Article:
Non lethal control

Managing wildlife humanely with learned food aversions describes experiments investigating the potential of learned food aversions for managing human–wildlife conflict without culling. Our research demonstrated that Conditioned Taste Aversion (CTA) using a colour cue can manipulate food preferences for untreated eggs among captive magpies and crows. However, captivity may influence animals’ motivation to feed, so, having demonstrated the principle, weexamined with free-ranging badgers protection of untreated maize cobs, this time using CTA and an odour cue. Despite promising findings, there are numerous practical difficulties with extrapolating CTA to full-scale applications, including identification of an aversive agent that is suitable for use in the environment. Finally, we used a bitter taste to develop Generalised Aversions (GA) among foxes towards untreated food. While GA might avoid the difficulties of identifying a CTA agent, GAs are likely to provide only short-term protection of untreated foods. Learned food aversions merit further investigation.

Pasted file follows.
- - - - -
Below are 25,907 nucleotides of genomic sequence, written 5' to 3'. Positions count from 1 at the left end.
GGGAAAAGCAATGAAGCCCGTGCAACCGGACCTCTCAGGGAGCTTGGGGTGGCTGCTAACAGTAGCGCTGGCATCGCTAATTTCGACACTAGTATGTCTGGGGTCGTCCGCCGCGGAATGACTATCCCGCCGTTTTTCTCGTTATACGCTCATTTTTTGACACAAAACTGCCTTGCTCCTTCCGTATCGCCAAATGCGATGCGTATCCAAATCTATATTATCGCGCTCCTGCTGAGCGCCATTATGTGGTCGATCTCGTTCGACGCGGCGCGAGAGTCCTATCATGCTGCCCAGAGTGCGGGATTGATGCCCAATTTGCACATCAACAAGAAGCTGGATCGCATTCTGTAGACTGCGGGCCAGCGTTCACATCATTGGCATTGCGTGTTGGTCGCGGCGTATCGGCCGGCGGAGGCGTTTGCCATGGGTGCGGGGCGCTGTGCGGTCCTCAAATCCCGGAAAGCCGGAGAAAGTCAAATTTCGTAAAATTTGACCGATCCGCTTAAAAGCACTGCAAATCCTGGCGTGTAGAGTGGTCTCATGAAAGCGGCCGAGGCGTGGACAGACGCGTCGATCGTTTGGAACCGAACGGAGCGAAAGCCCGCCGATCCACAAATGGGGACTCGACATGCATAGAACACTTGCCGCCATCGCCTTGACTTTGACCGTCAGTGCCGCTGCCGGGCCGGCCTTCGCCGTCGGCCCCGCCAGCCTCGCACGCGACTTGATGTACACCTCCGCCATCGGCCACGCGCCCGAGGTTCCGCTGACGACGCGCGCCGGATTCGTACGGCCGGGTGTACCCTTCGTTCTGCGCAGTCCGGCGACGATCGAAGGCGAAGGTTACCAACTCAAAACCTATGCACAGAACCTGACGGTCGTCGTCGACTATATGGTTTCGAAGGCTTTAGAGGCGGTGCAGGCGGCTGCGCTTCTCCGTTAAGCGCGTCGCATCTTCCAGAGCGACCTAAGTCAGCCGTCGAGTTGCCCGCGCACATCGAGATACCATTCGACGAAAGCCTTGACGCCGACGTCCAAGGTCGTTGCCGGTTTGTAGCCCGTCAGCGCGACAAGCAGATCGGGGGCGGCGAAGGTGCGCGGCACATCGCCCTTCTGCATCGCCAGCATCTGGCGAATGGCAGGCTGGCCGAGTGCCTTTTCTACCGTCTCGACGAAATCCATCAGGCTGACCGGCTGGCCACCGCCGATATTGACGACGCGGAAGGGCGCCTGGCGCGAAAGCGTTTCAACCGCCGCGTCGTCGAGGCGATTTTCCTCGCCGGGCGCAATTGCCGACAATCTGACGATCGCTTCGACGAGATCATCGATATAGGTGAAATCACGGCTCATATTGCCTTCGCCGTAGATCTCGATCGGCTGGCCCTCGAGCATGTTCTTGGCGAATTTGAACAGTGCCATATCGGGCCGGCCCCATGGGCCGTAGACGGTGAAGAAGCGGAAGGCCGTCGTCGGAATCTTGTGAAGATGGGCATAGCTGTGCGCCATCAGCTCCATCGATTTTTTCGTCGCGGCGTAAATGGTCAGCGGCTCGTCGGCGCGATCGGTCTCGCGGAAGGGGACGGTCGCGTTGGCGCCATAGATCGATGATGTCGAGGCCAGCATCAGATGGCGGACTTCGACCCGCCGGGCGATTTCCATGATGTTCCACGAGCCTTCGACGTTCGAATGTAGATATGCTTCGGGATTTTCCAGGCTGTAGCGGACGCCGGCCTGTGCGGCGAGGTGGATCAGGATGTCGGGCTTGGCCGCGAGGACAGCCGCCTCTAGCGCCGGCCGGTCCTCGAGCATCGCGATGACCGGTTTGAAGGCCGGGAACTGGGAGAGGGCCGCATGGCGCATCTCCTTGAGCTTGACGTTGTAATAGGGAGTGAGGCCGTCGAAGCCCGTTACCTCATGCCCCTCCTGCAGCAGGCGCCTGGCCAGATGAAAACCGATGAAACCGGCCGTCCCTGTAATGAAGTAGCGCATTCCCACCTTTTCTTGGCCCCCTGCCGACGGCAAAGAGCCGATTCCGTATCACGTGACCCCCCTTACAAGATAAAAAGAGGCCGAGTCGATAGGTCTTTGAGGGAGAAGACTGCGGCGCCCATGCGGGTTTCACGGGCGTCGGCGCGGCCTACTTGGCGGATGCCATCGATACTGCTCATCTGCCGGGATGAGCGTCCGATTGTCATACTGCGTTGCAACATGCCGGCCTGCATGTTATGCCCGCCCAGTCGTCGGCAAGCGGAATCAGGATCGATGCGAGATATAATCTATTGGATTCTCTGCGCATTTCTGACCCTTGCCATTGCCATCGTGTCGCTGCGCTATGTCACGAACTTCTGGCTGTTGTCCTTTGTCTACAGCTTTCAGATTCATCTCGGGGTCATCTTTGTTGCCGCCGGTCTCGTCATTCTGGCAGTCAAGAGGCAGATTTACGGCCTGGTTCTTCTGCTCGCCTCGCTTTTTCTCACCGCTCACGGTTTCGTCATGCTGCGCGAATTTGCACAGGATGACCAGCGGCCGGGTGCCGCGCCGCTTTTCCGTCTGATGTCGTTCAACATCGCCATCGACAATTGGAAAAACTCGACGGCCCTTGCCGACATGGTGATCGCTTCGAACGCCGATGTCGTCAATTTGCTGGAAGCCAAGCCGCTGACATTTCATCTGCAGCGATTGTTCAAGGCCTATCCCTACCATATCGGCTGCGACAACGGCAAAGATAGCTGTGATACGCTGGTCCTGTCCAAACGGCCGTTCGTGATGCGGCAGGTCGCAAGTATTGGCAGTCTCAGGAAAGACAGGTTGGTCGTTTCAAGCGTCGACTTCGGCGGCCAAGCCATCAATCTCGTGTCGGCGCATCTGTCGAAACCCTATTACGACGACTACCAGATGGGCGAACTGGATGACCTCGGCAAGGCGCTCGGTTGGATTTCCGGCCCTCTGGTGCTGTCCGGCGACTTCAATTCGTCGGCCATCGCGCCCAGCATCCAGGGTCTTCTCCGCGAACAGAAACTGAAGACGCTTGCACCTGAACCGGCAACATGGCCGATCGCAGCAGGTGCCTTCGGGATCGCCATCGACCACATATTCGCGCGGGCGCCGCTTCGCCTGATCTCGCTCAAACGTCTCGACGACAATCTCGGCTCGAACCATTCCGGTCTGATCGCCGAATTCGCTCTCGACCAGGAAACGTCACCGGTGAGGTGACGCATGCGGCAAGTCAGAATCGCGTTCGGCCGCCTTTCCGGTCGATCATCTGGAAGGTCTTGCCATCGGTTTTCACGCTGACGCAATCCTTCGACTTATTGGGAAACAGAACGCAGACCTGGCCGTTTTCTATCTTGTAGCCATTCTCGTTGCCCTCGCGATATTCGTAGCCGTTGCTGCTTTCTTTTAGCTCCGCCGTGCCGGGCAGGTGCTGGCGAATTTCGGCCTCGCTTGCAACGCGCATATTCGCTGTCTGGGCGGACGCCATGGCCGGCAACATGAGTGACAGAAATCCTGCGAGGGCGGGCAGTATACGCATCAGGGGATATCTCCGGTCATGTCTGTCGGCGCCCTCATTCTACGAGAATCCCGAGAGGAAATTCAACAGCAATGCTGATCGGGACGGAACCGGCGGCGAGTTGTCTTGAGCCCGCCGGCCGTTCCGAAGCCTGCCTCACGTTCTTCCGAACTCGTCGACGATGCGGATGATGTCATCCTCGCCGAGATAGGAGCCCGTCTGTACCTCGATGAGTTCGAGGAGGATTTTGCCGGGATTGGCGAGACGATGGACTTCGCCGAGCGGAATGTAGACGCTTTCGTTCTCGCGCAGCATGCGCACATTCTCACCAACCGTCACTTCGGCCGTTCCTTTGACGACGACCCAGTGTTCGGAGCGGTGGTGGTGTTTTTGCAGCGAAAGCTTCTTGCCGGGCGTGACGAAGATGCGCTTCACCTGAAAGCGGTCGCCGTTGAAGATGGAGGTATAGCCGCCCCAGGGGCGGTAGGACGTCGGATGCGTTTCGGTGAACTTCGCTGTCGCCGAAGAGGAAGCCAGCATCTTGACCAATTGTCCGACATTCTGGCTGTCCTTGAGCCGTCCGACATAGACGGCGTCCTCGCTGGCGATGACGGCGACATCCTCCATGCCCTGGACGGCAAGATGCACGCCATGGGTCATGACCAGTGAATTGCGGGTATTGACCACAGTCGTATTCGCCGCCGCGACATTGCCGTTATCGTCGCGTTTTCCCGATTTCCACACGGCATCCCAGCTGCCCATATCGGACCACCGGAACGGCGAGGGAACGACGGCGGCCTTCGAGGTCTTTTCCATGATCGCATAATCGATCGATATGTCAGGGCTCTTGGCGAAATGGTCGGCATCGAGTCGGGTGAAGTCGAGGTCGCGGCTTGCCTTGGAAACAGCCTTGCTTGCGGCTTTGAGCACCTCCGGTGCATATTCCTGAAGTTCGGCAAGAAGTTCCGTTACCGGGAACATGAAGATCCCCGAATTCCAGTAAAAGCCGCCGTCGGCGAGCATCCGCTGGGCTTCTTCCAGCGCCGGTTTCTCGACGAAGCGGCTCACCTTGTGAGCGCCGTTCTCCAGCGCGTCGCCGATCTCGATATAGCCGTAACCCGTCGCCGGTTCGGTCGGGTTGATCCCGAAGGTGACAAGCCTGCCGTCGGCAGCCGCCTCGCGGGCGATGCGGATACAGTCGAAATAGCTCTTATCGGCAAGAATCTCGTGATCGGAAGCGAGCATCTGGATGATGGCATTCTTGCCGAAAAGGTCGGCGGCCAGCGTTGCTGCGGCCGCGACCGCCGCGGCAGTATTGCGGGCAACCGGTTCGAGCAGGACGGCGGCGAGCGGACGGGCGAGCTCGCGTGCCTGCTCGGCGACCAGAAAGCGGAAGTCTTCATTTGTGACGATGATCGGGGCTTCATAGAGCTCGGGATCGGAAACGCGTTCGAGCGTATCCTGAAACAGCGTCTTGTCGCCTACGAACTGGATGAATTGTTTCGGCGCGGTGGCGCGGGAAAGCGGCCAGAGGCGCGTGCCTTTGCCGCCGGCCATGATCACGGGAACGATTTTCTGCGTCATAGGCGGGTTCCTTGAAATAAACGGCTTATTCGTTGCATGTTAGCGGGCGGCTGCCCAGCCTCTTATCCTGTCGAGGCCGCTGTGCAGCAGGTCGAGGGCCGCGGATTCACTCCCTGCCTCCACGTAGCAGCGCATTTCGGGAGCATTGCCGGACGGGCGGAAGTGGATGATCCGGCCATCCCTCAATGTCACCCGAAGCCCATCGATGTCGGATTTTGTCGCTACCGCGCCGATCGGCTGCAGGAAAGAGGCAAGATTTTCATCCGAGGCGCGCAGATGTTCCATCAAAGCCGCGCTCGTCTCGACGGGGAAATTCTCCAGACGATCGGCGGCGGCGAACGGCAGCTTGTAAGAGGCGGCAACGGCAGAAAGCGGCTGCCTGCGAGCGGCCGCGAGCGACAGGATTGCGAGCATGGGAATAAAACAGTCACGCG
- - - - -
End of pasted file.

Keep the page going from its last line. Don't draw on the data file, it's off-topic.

Sandra E. Baker
David W. Macdonald